According to Daniel McQuade, who earned a BFA in photography at Marshall in 2006 and went on to become a professional photographer, this story has been in the making for about six years now. It all started when he walked into Baptist Campus Ministries(BCM) on Marshall’s Huntington campus one night.
“I was by my lonesome, and I saw this gorgeous girl,” McQuade said. “Naturally, I didn’t say anything because I was on the shy side. She was with a ‘posse,’ and I was just some random guy by himself.”
The girl, Lizzy Freeman, is a third-year medical student at Marshall’s School of Medicine. And Saturday, March 5, she became McQuade’s fiancée.
A few days after the random sighting, McQuade showed up at the darkroom in Smith Hall, and the girl was there. “It caught me off guard for a second because it was one of the last things I expected, but this time I said something. We struck up a conversation. Long story short … I ended up spending a lot of time with her in the darkroom and we grew pretty close. I was there when her grandma passed away and she asked me if I would go to BCM with her that night. She was there helping me through endless frustrations when I was working on exhibitions and my senior show till ungodly hours of the night.”
Fast forward a few years and McQuade is ready to propose marriage to Freeman. He knew she wanted a unique proposal—no ring in the wine glass for this girl—and the idea came to McQuade to take her back to where they’d first met; the darkroom.
McQuade contacted Danny Kaufmann, assistant professor of photography at Marshall to gain permission to be in the darkroom a few nights. He hired videographer buddy Trevor Coffman, who came all the way from the Gorge, to capture the proposal on video. Then McQuade drove out to the “boonies” to shoot the proposal photograph, which was to be presented to Freeman at just the right time.
Coffman met up with McQuade around 11:30 and set up the video in the darkroom while McQuade went through with his proposal idea. Coffman also put a sign on the door that indicated that video equipment was in the darkroom to dissuade any questions from Freeman about it being there.
McQuade explained some of the preparation.
“I shot quite a few rolls to get the one that I wanted to use,” he said. “My plan was to develop a picture that I had written a proposal on and stash it until Lizzy was running a print of her own through the developer. When she was standing there with her print I would slip mine on top and she would see it and I would do the guy thing and drop to one knee. As simple as it sounds, it ended up being a production on my end. I picked up Lizzy and headed to the darkroom. All the while Trevor hid in his car waiting for my signal that all had gone well. We got there and had a little bit of a hard time finding the right equipment to use but we finally found two that worked for us. Time was ticking and we only had one hour of video to get the proposal. Finally the time came when Lizzy was ready to run a print through the developer. I led her to believe that I was running one of my own through from one of our previous shoots but I swapped it out for the proposal print when I walked up beside her at the sink. It was ‘go time’ and I hoped that the print would turn out the way I had intended. About 5 second later the words “Lizzy, will you marry me” became visible on a little card in the picture and I dropped to one knee and whipped out the ring. She was in shock and everything went just as I had wanted it to.”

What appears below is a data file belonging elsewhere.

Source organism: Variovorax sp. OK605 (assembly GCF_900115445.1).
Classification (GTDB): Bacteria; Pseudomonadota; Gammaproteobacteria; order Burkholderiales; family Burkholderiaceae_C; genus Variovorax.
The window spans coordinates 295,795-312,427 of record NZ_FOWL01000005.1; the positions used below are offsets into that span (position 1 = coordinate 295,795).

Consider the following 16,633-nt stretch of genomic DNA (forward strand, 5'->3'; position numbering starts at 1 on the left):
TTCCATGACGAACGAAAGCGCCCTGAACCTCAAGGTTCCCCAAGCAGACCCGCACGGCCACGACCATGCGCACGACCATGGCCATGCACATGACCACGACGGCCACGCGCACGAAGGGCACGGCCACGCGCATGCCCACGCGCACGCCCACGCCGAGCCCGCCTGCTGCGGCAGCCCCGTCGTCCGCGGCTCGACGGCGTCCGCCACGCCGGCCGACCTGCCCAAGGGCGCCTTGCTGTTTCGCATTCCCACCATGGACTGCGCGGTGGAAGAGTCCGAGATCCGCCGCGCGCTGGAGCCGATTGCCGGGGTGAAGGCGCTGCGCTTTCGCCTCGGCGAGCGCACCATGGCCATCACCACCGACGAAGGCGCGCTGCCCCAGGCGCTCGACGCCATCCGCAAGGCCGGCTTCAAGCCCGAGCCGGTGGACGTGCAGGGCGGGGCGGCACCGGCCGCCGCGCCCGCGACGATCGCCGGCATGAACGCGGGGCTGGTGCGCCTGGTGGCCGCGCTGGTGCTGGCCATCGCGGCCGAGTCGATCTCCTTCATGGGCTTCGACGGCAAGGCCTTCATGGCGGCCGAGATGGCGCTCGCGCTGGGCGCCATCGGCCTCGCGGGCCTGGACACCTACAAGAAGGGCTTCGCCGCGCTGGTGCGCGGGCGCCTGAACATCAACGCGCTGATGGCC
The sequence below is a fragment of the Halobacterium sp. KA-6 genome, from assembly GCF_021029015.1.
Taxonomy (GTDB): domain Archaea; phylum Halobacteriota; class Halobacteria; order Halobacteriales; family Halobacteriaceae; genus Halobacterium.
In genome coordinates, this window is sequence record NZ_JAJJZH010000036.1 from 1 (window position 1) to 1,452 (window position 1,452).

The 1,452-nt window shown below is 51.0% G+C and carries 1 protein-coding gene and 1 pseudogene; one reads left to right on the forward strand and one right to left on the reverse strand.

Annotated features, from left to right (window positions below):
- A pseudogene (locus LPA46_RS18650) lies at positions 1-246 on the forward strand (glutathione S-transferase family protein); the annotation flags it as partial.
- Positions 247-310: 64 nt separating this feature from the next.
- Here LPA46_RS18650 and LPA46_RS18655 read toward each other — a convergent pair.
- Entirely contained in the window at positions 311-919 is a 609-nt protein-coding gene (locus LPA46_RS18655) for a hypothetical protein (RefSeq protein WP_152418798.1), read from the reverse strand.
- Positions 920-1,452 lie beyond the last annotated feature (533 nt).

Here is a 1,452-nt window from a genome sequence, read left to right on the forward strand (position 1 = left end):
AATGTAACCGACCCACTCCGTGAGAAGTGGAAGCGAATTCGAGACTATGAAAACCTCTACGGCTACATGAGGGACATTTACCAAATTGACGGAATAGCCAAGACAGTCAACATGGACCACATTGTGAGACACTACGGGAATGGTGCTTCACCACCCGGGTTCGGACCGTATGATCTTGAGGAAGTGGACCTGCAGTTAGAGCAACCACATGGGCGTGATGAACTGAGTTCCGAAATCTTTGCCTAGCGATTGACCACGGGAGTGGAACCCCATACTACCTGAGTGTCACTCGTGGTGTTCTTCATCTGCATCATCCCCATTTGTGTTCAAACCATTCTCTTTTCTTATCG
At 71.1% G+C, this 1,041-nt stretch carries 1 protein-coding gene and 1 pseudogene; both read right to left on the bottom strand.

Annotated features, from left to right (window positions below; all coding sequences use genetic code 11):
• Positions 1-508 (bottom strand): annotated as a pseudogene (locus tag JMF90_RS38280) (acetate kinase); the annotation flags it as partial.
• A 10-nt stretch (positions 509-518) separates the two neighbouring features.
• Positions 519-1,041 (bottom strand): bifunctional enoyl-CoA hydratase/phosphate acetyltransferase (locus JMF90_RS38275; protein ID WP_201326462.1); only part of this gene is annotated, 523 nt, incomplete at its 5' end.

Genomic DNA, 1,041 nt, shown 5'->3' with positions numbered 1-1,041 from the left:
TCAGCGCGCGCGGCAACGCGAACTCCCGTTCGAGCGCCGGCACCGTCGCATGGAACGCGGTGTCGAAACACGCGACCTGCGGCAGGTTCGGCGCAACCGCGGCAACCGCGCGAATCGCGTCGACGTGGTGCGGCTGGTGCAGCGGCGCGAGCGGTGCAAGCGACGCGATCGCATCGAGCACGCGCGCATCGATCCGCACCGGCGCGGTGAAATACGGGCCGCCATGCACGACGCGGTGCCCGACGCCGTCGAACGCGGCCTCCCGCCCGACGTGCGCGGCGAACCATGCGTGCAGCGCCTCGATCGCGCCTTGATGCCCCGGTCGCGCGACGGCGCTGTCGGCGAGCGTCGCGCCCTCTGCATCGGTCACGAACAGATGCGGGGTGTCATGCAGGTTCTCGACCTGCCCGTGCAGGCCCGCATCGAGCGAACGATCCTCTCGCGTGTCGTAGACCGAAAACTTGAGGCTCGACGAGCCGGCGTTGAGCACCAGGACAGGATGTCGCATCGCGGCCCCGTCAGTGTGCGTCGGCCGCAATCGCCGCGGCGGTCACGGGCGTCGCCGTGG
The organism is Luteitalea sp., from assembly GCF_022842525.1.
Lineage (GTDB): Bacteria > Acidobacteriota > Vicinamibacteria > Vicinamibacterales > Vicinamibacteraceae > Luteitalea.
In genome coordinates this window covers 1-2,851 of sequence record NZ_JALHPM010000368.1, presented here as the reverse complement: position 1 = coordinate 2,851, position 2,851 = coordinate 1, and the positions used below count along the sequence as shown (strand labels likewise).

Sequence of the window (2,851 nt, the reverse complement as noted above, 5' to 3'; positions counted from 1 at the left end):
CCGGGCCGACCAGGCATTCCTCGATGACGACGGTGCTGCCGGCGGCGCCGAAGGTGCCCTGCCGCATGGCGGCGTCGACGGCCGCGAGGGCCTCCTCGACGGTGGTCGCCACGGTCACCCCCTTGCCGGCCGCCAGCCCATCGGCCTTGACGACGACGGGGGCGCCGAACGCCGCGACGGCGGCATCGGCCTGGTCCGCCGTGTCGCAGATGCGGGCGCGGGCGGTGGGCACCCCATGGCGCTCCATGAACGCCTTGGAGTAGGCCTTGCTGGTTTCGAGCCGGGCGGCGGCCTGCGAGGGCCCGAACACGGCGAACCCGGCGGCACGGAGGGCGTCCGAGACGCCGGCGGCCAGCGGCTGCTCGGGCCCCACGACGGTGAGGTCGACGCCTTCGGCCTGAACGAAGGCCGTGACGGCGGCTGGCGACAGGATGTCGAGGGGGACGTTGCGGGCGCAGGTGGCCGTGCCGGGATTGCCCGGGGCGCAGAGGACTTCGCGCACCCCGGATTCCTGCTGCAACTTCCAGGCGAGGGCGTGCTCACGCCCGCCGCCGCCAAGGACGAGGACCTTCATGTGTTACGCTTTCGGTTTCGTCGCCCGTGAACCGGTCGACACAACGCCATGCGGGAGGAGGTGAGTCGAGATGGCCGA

For Freeman, it was perfect.
“The darkroom was really the perfect place,” she said. “I remember meeting him in college there—I remember exactly what he was wearing. Once I found out he had a key to the darkroom it was all over; we spent hours in that room. Then
Daniel and I began officially dating December 29, 2005. I shared my love of the snow and he shared his of the water. Daniel had a rough time learning how to snowboard, and rough is putting it mildly. I eventually overcame my initial fear of falling off the jet ski at the lake. We’ve traveled to NY with the art department, Niagara Falls, numerous states, and plenty of beaches. When he asked me to go to the darkroom, I really wasn’t suspecting anything. We had been out shooting with the Holgas and Daniel had been to the darkroom multiple times developing film so I didn’t think much of it.
Freeman explained that the couple initially had trouble finding equipment that would work for their project.
“Once we found one that worked, we began to make test prints,” Freeman said. “I remember getting mine right and Daniel wanted me to wait on him. I just figured he was excited since we hadn’t done this in a while. Then he said, “I’ll just wing this one, I have tons of paper.” First of all, Daniel wings nothing. He is a perfectionist photographer—to the point it drives me crazy sometimes. Winging is not characteristic of him. Also he could have all the paper in the world but would never waste a sheet on “winging it.”
But Freeman let him finish his print.
“Then we threw our prints in the developing solution. He insisted his be on top of mine and I said, ok, whatever and I asked him to get the timer and I would shake the solution (which he claims to have never heard). He didn’t move. I was confused until I looked into the developing solution when his photo revealed itself. I looked back at him and he was on one knee with the ring, and said, “This is as good of a time as ever, right?” I put my hand out to accept the ring, nervous I guess, and Daniel said, “No I have to put it on your finger!” I was floored. Completely shocked. And of course, I said yes!”